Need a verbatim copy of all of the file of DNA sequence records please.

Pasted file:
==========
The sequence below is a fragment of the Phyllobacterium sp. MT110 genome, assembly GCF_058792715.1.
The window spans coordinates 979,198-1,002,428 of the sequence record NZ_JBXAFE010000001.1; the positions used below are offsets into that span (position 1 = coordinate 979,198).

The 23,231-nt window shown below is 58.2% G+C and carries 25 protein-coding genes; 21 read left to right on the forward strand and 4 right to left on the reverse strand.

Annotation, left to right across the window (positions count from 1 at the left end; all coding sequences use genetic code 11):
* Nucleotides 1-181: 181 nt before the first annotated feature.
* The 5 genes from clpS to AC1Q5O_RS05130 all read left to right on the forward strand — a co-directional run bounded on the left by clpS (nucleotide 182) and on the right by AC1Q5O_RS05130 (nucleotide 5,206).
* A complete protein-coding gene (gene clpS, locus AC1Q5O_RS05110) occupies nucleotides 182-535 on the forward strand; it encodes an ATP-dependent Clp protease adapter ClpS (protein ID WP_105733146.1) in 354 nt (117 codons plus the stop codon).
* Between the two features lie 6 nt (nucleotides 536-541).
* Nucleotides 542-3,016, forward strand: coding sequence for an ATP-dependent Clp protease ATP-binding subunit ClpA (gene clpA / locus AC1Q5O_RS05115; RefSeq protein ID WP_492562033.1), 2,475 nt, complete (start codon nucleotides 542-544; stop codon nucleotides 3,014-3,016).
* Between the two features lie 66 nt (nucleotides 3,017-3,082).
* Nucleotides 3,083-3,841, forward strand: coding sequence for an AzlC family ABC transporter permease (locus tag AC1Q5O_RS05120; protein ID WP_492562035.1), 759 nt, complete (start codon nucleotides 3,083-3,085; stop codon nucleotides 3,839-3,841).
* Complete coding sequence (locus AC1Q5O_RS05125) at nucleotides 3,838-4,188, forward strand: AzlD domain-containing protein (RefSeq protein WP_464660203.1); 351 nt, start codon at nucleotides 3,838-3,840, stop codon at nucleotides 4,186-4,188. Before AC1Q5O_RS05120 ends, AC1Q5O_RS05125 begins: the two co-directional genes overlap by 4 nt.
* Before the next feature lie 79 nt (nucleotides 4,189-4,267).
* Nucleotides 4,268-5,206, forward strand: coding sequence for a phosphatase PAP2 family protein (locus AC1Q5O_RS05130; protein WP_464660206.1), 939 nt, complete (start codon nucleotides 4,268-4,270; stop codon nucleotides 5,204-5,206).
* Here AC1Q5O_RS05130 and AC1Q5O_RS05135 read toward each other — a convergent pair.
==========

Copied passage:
The sequence below is a fragment of the Phyllobacterium sp. MT110 genome, assembly GCF_058792715.1.
The window spans coordinates 979,198-1,002,428 of the sequence record NZ_JBXAFE010000001.1; the positions used below are offsets into that span (position 1 = coordinate 979,198).

The 23,231-nt window shown below is 58.2% G+C and carries 25 protein-coding genes; 21 read left to right on the forward strand and 4 right to left on the reverse strand.

Annotation, left to right across the window (positions count from 1 at the left end; all coding sequences use genetic code 11):
* Nucleotides 1-181: 181 nt before the first annotated feature.
* The 5 genes from clpS to AC1Q5O_RS05130 all read left to right on the forward strand — a co-directional run bounded on the left by clpS (nucleotide 182) and on the right by AC1Q5O_RS05130 (nucleotide 5,206).
* A complete protein-coding gene (gene clpS, locus AC1Q5O_RS05110) occupies nucleotides 182-535 on the forward strand; it encodes an ATP-dependent Clp protease adapter ClpS (protein ID WP_105733146.1) in 354 nt (117 codons plus the stop codon).
* Between the two features lie 6 nt (nucleotides 536-541).
* Nucleotides 542-3,016, forward strand: coding sequence for an ATP-dependent Clp protease ATP-binding subunit ClpA (gene clpA / locus AC1Q5O_RS05115; RefSeq protein ID WP_492562033.1), 2,475 nt, complete (start codon nucleotides 542-544; stop codon nucleotides 3,014-3,016).
* Between the two features lie 66 nt (nucleotides 3,017-3,082).
* Nucleotides 3,083-3,841, forward strand: coding sequence for an AzlC family ABC transporter permease (locus tag AC1Q5O_RS05120; protein ID WP_492562035.1), 759 nt, complete (start codon nucleotides 3,083-3,085; stop codon nucleotides 3,839-3,841).
* Complete coding sequence (locus AC1Q5O_RS05125) at nucleotides 3,838-4,188, forward strand: AzlD domain-containing protein (RefSeq protein WP_464660203.1); 351 nt, start codon at nucleotides 3,838-3,840, stop codon at nucleotides 4,186-4,188. Before AC1Q5O_RS05120 ends, AC1Q5O_RS05125 begins: the two co-directional genes overlap by 4 nt.
* Before the next feature lie 79 nt (nucleotides 4,189-4,267).
* Nucleotides 4,268-5,206, forward strand: coding sequence for a phosphatase PAP2 family protein (locus AC1Q5O_RS05130; protein WP_464660206.1), 939 nt, complete (start codon nucleotides 4,268-4,270; stop codon nucleotides 5,204-5,206).
* Here AC1Q5O_RS05130 and AC1Q5O_RS05135 read toward each other — a convergent pair.